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Photo: Delil Souleiman/AFP/Getty Images

President Trump's abrupt withdrawal of American forces from northern Syria is forcing the Pentagon to acknowledge the possible revival of an Islamic State sanctuary that could be used to carry out attacks throughout the Middle East and West, reports Politico.

Between the lines: While the Department of Defense is considering options such as drone campaigns and commando raids, it would be difficult to trail and gain intelligence on ISIS members without troops on the ground, per Politico.

What they're saying:

  • Retired lieutenant general Michael Nagata told Politico, "Our goal was the defeat of the Islamic State, and they’re undefeated. Given how dramatically the strategic situation has now changed, the [U.S.-led] coalition may now have to recalibrate. Defeat has just become a much more difficult goal.”
  • Eric Robinson, an Army veteran formerly with the National Counterterrorism Center, said, "There’s a direct relationship between presence on the ground and understanding the potential danger. The unknown will be the capability and intent of the Islamic State in northeastern Syria to conduct external operations. Our ability to understand that has just been dramatically reduced," per Politico.

Go deeper... Trump on potential ISIS escapees: "They will be escaping to Europe"

Go deeper

Resurrecting Martin Luther King's office

King points to Selma, Alabama on a map at his Southern Christian Leadership Conference office in Atlanta in January 1965. Photo: Bettmann/Getty Contributor

Efforts to save the office where Dr. Martin Luther King, Jr., planned some of the most important moments of the civil rights movement are hitting roadblocks amid a political stalemate.

Why it matters: The U.S. Park Service needs to OK agreements so a developer restoring the historic Prince Hall Masonic Lodge in Atlanta — which once housed King's Southern Christian Leadership Conference — can tap into private funding and begin work.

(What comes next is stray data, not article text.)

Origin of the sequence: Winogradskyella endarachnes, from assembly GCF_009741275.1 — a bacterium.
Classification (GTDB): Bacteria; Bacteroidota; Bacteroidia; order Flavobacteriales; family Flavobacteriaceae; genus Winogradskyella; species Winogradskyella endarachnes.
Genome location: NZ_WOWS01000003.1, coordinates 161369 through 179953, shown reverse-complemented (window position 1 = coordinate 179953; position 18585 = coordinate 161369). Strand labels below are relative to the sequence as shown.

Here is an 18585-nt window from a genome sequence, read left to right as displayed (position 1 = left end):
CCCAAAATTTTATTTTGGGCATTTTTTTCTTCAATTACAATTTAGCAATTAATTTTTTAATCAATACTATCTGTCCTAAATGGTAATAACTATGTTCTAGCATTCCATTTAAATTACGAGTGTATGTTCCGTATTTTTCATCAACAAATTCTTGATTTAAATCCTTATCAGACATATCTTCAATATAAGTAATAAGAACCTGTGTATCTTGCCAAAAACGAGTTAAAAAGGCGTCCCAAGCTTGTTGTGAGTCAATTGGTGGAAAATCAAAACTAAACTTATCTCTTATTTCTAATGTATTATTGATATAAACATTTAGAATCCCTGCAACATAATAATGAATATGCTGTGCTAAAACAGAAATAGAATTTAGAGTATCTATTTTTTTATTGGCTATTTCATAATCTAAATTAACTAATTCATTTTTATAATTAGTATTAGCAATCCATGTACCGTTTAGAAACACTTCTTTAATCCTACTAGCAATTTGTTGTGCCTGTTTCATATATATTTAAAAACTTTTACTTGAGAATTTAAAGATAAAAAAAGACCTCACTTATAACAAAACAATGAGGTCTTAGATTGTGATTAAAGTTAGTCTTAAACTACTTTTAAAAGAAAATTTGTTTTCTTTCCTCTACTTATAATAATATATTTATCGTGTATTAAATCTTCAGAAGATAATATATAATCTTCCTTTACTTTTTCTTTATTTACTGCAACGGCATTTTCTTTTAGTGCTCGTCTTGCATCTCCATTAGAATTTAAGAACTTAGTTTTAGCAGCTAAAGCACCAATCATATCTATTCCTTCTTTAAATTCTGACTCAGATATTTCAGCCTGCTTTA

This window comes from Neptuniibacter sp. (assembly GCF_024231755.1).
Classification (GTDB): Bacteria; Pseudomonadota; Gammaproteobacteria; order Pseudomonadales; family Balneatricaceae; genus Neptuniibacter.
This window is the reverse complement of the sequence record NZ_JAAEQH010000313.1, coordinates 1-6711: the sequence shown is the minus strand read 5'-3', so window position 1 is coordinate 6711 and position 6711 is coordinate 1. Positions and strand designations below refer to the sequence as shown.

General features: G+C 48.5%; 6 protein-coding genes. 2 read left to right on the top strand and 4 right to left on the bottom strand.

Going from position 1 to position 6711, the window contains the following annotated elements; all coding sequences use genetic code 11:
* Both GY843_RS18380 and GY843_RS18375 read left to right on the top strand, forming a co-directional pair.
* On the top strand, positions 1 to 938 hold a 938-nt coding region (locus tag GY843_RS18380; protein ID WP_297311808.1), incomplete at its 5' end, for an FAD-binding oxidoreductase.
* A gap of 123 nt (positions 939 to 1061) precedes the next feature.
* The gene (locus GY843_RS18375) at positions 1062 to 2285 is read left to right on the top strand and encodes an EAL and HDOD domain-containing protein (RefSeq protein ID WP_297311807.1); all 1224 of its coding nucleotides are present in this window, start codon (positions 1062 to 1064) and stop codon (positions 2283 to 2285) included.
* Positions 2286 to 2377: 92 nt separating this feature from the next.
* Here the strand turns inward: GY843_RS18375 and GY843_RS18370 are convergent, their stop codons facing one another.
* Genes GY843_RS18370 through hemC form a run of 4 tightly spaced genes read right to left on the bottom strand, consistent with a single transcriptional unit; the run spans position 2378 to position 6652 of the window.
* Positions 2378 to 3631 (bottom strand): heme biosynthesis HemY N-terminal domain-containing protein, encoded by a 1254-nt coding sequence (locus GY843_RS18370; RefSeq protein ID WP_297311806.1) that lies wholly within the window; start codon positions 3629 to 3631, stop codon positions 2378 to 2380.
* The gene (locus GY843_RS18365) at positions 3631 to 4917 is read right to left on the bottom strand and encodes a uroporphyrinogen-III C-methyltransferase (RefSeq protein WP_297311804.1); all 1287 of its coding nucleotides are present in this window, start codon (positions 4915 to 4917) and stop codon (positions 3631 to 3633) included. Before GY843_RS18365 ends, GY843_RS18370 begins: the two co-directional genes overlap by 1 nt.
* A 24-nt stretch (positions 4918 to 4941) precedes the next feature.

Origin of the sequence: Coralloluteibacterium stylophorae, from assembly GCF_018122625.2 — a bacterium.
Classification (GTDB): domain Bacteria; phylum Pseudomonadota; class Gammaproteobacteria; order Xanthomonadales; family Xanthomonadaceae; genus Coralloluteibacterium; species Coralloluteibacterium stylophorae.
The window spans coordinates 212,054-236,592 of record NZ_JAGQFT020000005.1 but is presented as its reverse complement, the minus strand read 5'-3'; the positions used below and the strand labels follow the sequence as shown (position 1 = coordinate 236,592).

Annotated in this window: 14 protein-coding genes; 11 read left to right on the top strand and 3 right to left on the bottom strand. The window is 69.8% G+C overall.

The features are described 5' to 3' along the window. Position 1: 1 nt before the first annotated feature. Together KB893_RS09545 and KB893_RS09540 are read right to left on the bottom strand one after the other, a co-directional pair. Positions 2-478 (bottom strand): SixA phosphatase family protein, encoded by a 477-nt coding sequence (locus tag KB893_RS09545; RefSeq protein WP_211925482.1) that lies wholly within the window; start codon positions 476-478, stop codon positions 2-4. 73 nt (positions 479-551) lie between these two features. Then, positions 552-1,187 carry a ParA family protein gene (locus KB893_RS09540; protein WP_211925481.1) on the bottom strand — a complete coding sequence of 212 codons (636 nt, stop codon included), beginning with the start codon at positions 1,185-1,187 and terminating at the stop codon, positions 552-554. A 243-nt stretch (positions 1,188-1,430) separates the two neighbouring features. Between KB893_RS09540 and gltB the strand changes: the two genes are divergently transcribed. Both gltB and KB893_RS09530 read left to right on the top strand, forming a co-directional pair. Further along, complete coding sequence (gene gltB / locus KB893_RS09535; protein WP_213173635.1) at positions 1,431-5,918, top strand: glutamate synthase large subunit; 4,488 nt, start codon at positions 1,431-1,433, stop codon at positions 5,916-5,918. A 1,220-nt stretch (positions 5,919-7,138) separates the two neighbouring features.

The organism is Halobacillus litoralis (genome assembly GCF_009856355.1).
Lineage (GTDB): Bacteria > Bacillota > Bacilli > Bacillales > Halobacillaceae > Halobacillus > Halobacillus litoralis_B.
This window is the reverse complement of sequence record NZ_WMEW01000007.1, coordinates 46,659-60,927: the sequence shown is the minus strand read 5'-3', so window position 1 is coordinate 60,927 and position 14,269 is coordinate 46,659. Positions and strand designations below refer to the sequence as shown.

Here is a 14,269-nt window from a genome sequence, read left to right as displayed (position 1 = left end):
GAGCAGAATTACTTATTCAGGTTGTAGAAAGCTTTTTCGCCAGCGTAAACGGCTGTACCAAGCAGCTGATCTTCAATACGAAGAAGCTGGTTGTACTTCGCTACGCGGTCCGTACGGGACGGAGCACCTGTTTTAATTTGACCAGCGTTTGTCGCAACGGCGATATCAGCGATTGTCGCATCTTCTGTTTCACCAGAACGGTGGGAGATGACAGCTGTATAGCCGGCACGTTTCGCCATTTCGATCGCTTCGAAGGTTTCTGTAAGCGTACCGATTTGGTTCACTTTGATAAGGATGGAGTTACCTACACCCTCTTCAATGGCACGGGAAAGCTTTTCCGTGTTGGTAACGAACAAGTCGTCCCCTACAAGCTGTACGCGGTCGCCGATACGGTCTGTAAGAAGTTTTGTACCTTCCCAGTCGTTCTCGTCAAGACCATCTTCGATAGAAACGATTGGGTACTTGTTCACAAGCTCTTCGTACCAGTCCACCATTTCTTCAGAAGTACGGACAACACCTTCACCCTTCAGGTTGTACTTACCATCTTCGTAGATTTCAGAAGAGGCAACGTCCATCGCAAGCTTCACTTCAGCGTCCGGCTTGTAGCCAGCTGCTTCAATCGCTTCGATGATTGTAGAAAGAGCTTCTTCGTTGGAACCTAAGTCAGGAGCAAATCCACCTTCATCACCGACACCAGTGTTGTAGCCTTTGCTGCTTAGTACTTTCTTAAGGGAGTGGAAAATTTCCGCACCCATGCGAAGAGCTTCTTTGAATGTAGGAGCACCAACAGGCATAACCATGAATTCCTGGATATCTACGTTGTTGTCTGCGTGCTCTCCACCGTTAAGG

Off the Rails

Episode 4: Trump turns on Barr

Photo illustration: Eniola Odetunde/Axios. Photos: Drew Angerer, Pool/Getty Images

Beginning on election night 2020 and continuing through his final days in office, Donald Trump unraveled and dragged America with him, to the point that his followers sacked the U.S. Capitol with two weeks left in his term. Axios takes you inside the collapse of a president with a special series.

Episode 4: Trump torches what is arguably the most consequential relationship in his Cabinet.

Attorney General Bill Barr stood behind a chair in the private dining room next to the Oval Office, looming over Donald Trump. The president sat at the head of the table. It was Dec. 1, nearly a month after the election, and Barr had some sharp advice to get off his chest. The president's theories about a stolen election, Barr told Trump, were "bullshit."

In photos: Protests outside fortified capitols draw only small groups

Armed members of the far-right extremist group the Boogaloo Bois near the Michigan Capitol Building in Lansing on Jan. 17. About 20 protesters showed up, AP notes. Photo: Seth Herald/AFP via Getty Images

Small groups of protesters gathered outside fortified statehouses across the U.S. over the weekend ahead of President-elect Joe Biden's inauguration Wednesday.

The big picture: Some protests attracted armed members of far-right extremist groups but there were no reports of clashes, as had been feared. The National Guard and law enforcement outnumbered demonstrators, as security was heightened around the U.S. to avoid a repeat of the Jan. 6 U.S. Capitol riots, per AP.